The guy telling you this is Marcus Hatch, conspiracy nut and self-styled “editor” of Superpowers, though there’s every indication he wrote the whole thing. This is not a book that wastes time getting going, so before long, you know what happened after the party — c’mon, deep down you knew it already — which is that everyone woke up with a superpower. Mary Beth got super-strength, Harriet got invisibility, Caroline got flight, Jack got super-speed, and Charlie Frost got telepathy. We get to know the characters as they explore and/or come to terms with their new abilities.

Schwarz’ style is extremely approachable, and emphasizes character through action or reaction far more often than it does through introspection. This means that Superpowers stands or falls with its character dynamics; and in the manner of its standing, I’d say that Joss Whedon’s influence is evident, for Whedon’s strategy is also to present us with types who are later complicated by the things that happen to them. Moreover, though Schwartz’ dialogue doesn’t recall Whedon’s stylistically, the way that characters display their emotional intelligence (or lack thereof), and the way a ready vein of character-based humour is mixed with moments of sudden, sharp pathos, is a familiar tactic. The scene in which our five nascent heroes get together for the first time to discuss what they’re going to do is a case in point; the serious personal and moral questions that get raised are counterpointed by the fact that Mary Beth has gone to the trouble to put together a handout titled “Options for Superpowered Individuals”, and punctuates the conversation by writing down what people say on a flip-chart. Some members of the group aren’t initially interested in crime-fighting (notably Caroline: “My first thought upon finding out you all had developed strange abilities was not, ‘Oh goody, now we can all fight crime together,'” she says, with just a little echo of Cordelia Chase). But it’s Charlie who gets down to brass tacks, with an argument we’ve heard before:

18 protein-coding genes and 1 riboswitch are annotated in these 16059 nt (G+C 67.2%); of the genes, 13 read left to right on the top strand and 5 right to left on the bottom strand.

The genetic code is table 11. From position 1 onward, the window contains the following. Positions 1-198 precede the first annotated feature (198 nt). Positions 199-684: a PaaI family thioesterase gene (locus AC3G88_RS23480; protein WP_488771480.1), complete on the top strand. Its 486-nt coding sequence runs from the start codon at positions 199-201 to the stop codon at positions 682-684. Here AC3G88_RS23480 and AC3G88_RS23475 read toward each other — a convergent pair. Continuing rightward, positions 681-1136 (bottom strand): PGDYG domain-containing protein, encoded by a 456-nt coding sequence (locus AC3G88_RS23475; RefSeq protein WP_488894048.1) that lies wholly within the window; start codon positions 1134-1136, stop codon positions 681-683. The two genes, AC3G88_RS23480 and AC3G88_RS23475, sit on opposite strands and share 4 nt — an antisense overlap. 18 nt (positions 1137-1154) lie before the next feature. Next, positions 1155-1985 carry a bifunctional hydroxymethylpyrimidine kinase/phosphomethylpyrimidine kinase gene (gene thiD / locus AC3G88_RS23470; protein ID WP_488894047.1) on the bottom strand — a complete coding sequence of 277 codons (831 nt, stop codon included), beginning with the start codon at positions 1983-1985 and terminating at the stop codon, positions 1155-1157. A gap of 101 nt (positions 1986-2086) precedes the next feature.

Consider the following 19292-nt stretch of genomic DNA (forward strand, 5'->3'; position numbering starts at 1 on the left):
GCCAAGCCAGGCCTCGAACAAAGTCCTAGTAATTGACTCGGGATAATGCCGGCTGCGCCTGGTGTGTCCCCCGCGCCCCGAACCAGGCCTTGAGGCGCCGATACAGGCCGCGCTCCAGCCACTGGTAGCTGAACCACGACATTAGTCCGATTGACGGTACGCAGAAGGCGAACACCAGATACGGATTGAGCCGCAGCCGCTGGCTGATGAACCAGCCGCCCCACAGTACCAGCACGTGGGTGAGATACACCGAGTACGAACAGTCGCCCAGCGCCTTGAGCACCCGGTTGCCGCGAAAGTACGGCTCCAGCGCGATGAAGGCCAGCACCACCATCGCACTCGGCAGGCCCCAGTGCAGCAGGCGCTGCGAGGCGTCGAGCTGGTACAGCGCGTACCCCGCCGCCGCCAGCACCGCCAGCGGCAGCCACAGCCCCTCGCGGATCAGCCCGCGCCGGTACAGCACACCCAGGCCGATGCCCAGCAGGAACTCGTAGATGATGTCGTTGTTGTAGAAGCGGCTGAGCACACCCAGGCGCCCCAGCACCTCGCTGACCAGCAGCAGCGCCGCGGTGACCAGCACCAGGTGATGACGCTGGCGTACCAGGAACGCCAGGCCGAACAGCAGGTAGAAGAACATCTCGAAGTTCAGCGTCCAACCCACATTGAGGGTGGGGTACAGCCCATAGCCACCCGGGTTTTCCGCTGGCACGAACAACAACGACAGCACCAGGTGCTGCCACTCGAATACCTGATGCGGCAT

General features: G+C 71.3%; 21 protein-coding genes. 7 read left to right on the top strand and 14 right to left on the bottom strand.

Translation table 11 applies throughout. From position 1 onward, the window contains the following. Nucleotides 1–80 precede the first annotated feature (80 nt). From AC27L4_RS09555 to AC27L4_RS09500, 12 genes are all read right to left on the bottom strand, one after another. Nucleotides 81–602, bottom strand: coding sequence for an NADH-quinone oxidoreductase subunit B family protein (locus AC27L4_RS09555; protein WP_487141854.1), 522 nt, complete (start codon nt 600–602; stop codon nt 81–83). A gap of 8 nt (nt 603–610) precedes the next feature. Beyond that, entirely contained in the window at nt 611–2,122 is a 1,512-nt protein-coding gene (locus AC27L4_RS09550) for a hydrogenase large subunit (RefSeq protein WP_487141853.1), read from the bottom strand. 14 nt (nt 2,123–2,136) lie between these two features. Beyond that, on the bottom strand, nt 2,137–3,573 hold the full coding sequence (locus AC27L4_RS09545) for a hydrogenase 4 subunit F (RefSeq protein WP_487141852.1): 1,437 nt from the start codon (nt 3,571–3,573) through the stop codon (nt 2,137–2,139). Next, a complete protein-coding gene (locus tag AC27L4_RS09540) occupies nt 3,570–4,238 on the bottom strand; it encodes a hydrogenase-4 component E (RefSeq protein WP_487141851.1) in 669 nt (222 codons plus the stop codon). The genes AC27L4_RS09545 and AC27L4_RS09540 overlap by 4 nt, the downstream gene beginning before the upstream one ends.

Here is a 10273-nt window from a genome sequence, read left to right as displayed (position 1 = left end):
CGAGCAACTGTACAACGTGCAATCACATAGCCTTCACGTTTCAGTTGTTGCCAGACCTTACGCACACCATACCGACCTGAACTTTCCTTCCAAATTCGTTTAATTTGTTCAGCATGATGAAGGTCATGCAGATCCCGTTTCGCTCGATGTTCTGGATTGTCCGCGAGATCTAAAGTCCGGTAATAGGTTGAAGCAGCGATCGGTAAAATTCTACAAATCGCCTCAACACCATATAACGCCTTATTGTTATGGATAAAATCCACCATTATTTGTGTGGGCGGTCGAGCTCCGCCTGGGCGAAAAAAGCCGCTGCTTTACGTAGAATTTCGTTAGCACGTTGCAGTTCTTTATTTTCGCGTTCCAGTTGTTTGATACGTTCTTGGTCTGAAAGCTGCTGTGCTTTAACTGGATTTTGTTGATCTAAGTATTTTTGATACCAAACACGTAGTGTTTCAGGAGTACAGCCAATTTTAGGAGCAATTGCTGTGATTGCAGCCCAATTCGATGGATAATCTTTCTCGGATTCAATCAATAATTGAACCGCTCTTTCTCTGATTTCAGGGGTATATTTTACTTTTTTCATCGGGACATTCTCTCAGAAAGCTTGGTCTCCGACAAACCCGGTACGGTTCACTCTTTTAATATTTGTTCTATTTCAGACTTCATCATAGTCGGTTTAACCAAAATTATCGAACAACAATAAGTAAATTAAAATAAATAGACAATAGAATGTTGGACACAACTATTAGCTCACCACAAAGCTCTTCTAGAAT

“I think we should help any way we can,” Charlie said. “I know I wish I had.”

“What do you mean?” Mary Beth asked.

“I mean Marsha Tanner,” Charlie said. “The guy who killed her — the first day I went outside, I got inside his head. He was thinking about killing her then, and I didn’t do anything about it. He looked normal, you know? Sometimes when I’m angry, I might think about hurting someone. But he meant it.”

“You didn’t know,” Harriet said.

“I was the only one who did know,” Charlie said. “That’s my point. We can do this, and to me that’s reason enough that we should. It’s not about whether there’s enough demand. It’s about what’s right.” (76-9)